Special Leave Petition (Civil) No. 18347/2013. Case: Sidhartha Sarawgi Vs Board of Trustees for the Port of Kolkata and Ors., [Alongwith Special Leave Petition (Civil) Nos. 19458-19459, 19600 and 19652/2013]. Supreme Court

Case NumberSpecial Leave Petition (Civil) No. 18347/2013
Party NameSidhartha Sarawgi Vs Board of Trustees for the Port of Kolkata and Ors., [Alongwith Special Leave Petition (Civil) Nos. 19458-19459, 19600 and 19652/2013]
CounselFor Appearing Parties: Shyam Divan, Jayant Bhushan, T.R. Andhyarujina, Parag P. Tripathi, Sr. Advs., Manoj, Aparna Sinha, Amatva Mitra, Soumya Mazumdar, Abhijit, P. Medh, Anirudh Roi, Ratnesh Rai, Ajay Bhargava, Nanita Bhargava and Karun Mehta, Advs. for Khaitan and Co., A.V. Rangam and Buddy A. Ranganadhan, Advs.
JudgesGyan Sudha Misra and Kurian Joseph, JJ.
IssueRepresentation of Peoples Act, 1951 - Section 81; Major Port Trusts Act, 1963 - Sections 3, 5, 21, 34, 34(1); The General Clauses Act, 1897 - Section 21
Citation2014 (5) SCALE 113
Judgement DateApril 16, 2014
CourtSupreme Court


Kurian Joseph, J.

1. Delegatus Non Potest Delegare: A delegate has no power to delegate, is a well-settled principle. Is there any exception and is there any distinction between delegation of legislative and non-legislative powers, are the moot issues arising for consideration in these cases.

2. Delegation is the act of making or commissioning a delegate. It generally means parting of powers by the person who grants the delegation and conferring of an authority to do things which otherwise that person would have to do himself. Delegation is defined in Black's Law Dictionary as "the act of entrusting another with authority by empowering another to act as an agent or representative". In P. Ramanatha Aiyar's, The Law Lexicon, "delegation is the act of making or commissioning a delegate. Delegation generally means parting of powers by the person who grants the delegation, but it also means conferring of an authority to do things which otherwise that person would have to do himself". Justice Mathew in Gwalior Rayon Silk Manufacturing (Wvg.) Co. Ltd. v. The Assistant Commissioner of Sales Tax and Ors. (1974) 4 SCC 98, has succinctly discussed the concept of delegation. Paragraph 37 reads as follows:

37... Delegation is not the complete handing over or transference of a power from one person or body of persons to another. Delegation may be defined as the entrusting, by a person or body of persons, of the exercise of a power residing in that person or body of persons, to another person or body of persons, with complete power of revocation or amendment remaining in the grantor or delegator. It is important to grasp the implications of this, for, much confusion of thought has unfortunately resulted from assuming that delegation involves or may involve, the complete abdication or abrogation of a power. This is precluded by the definition. Delegation often involves the granting of discretionary authority to another, but such authority is purely derivative. The ultimate power always remains in the delegator and is never renounced.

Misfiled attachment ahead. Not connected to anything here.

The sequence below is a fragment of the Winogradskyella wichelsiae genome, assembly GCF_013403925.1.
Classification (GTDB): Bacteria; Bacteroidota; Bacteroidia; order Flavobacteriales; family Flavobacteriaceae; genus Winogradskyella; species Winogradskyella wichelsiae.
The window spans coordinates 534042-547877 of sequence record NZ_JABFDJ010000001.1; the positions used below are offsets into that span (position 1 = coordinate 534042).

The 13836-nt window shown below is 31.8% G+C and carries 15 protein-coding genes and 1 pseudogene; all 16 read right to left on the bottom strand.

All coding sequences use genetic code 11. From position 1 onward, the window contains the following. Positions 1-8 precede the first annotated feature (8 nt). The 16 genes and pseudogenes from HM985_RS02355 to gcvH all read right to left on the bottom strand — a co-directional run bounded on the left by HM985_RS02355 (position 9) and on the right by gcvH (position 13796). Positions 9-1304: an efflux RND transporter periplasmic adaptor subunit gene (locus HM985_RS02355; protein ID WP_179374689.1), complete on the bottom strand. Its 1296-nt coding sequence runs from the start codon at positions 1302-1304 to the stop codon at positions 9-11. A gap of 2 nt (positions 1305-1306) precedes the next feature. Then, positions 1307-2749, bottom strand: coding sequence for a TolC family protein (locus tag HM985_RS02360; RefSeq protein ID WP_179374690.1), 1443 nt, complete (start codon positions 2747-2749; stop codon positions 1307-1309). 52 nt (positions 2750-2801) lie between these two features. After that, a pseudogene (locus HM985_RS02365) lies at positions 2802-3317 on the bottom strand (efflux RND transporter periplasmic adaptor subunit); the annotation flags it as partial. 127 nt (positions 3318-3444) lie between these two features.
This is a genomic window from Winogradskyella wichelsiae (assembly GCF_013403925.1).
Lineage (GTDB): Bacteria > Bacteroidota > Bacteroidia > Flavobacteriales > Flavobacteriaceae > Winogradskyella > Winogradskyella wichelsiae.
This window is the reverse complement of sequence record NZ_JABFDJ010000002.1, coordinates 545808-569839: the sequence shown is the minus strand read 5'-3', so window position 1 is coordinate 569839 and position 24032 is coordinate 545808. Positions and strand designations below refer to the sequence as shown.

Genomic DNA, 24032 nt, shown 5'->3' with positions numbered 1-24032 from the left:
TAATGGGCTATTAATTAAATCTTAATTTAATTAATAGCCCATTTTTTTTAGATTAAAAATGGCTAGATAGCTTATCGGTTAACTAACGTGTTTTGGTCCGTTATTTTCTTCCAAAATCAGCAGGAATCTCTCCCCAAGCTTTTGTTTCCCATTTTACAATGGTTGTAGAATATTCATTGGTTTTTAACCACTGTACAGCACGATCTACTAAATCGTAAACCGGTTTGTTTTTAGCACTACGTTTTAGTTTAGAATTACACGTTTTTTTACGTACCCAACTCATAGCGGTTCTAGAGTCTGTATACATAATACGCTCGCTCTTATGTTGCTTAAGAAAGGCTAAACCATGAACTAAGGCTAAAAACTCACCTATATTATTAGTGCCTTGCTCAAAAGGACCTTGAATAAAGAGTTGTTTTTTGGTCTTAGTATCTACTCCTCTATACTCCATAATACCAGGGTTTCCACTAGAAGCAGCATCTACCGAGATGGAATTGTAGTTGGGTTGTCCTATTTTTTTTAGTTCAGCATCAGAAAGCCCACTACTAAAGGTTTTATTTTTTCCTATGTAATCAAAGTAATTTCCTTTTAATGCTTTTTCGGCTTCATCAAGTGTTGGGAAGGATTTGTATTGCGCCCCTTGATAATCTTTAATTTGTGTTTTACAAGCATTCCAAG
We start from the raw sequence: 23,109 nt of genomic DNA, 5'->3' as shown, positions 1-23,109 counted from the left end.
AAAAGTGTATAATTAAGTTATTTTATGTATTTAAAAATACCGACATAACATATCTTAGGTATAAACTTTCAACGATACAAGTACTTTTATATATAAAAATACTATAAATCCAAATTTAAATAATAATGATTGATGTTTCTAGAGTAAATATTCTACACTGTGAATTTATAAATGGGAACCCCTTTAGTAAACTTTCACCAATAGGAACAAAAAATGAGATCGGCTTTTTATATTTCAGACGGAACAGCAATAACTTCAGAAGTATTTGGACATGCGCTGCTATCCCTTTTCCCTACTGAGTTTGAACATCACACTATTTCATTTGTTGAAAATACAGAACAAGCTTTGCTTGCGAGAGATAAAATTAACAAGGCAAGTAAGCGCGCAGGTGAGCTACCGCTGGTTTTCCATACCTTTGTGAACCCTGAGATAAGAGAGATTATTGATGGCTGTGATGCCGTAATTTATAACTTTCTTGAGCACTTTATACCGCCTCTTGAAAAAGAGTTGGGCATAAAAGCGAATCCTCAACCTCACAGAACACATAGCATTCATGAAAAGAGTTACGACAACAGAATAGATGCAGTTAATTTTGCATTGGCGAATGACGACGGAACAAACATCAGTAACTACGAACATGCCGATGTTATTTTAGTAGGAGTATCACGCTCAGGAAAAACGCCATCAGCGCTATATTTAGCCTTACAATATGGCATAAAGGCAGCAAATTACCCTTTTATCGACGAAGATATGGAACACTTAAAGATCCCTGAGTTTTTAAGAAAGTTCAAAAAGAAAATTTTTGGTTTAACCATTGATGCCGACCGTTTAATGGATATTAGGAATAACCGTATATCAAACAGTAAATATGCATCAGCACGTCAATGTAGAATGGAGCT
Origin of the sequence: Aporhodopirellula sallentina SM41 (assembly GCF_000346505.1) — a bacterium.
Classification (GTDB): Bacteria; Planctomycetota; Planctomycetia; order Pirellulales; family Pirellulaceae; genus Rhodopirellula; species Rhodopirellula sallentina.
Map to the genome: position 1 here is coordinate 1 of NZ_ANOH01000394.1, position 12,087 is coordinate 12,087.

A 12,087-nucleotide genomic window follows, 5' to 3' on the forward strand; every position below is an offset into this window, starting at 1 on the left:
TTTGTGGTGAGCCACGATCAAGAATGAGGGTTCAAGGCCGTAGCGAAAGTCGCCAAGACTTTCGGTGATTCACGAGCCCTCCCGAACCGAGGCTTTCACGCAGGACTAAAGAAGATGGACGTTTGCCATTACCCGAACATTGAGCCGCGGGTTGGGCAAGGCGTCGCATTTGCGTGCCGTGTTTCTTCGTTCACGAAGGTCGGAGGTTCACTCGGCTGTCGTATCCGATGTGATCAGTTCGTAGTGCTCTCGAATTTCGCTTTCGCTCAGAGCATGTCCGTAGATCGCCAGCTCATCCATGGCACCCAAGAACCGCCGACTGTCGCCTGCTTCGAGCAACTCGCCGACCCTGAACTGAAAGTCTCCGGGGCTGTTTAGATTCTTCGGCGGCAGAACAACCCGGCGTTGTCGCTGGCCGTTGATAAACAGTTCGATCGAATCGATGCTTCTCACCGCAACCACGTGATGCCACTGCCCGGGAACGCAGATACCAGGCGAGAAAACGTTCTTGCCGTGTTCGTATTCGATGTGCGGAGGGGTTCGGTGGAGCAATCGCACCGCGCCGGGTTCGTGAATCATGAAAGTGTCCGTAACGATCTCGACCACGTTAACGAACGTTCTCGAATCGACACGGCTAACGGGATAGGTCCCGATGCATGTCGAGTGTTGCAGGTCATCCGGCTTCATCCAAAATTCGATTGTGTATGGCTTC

3. There is a subtle distinction between delegation of legislative powers and delegation of non-legislative/administrative powers. As far as delegation of power to legislate is concerned, the law is well-settled: the said power cannot be sub-delegated. The Legislature cannot delegate essential legislative functions which consist in the determination or choosing of the legislative policy and formally enacting that policy into a binding rule of conduct1. Subordinate legislation which is generally in the realm of Rules and Regulations dealing with the procedure on implementation of plenary legislation is generally a task entrusted to a specified authority. Since the Legislature need not spend its time for working out the details on implementation of the law, it has thought it fit to entrust the said task to an agency. That agency cannot entrust such task to its subordinates; it would be a breach of the confidence reposed on the delegate.

4. Regarding delegation of non-legislative/administrative powers on a person or a body to do certain things, whether the delegate himself is to perform such functions or whether after taking decision as per the terms of the delegation, the said agency can authorize the implementation of the same on somebody else, is the question to be considered. Once the power is conferred, after exercising the said power, how to implement the decision taken in the process, is a matter of procedure. The Legislature may, after laying down the legislative policy, confer discretion on an administrative agency as to the execution of the policy and leave it to the agency to work out the details within the framework of that policy2. So long as the essential functions of decision making is performed by the delegate, the burden of performing the ancillary and clerical task need not be shouldered by the primary delegate. It is not necessary that the primary delegate himself should perform the ministerial acts as well. In furtherance of the implementation of the decision already taken by the primary delegate as per the delegation, ministerial or clerical tasks may be performed by authorized officers. The complexity of modern day administration and the expansion of functions of the State to the economic and social spheres have made it necessary that the Legislature gives wide powers to various authorities when the situation requires it. Today's governmental functions are a lot more complex and the need for delegation of powers has become more compelling. It cannot be expected that the head of the administrative body performs each and every task...

To continue reading

Request your trial